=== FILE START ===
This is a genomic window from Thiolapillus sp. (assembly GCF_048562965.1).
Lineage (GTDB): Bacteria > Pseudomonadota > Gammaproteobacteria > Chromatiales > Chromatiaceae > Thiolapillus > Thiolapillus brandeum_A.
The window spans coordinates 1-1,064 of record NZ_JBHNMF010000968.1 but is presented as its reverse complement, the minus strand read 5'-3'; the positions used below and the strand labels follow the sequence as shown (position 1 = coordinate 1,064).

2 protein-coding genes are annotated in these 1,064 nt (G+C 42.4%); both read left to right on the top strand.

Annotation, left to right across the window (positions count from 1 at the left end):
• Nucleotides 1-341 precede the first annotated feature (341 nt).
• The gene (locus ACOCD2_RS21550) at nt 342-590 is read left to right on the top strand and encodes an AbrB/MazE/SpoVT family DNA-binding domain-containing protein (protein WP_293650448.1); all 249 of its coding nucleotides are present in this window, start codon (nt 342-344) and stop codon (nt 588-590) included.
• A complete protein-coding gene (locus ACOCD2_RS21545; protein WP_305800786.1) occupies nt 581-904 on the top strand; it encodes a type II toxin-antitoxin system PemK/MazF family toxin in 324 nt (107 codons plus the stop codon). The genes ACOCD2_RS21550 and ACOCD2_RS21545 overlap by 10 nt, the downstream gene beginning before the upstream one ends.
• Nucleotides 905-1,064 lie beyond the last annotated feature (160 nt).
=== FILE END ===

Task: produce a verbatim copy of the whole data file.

This is a genomic window from Thiolapillus sp. (assembly GCF_048562965.1).
Lineage (GTDB): Bacteria > Pseudomonadota > Gammaproteobacteria > Chromatiales > Chromatiaceae > Thiolapillus > Thiolapillus brandeum_A.
The window spans coordinates 1-1,064 of record NZ_JBHNMF010000968.1 but is presented as its reverse complement, the minus strand read 5'-3'; the positions used below and the strand labels follow the sequence as shown (position 1 = coordinate 1,064).

2 protein-coding genes are annotated in these 1,064 nt (G+C 42.4%); both read left to right on the top strand.

Annotation, left to right across the window (positions count from 1 at the left end):
• Nucleotides 1-341 precede the first annotated feature (341 nt).
• The gene (locus ACOCD2_RS21550) at nt 342-590 is read left to right on the top strand and encodes an AbrB/MazE/SpoVT family DNA-binding domain-containing protein (protein WP_293650448.1); all 249 of its coding nucleotides are present in this window, start codon (nt 342-344) and stop codon (nt 588-590) included.
• A complete protein-coding gene (locus ACOCD2_RS21545; protein WP_305800786.1) occupies nt 581-904 on the top strand; it encodes a type II toxin-antitoxin system PemK/MazF family toxin in 324 nt (107 codons plus the stop codon). The genes ACOCD2_RS21550 and ACOCD2_RS21545 overlap by 10 nt, the downstream gene beginning before the upstream one ends.
• Nucleotides 905-1,064 lie beyond the last annotated feature (160 nt).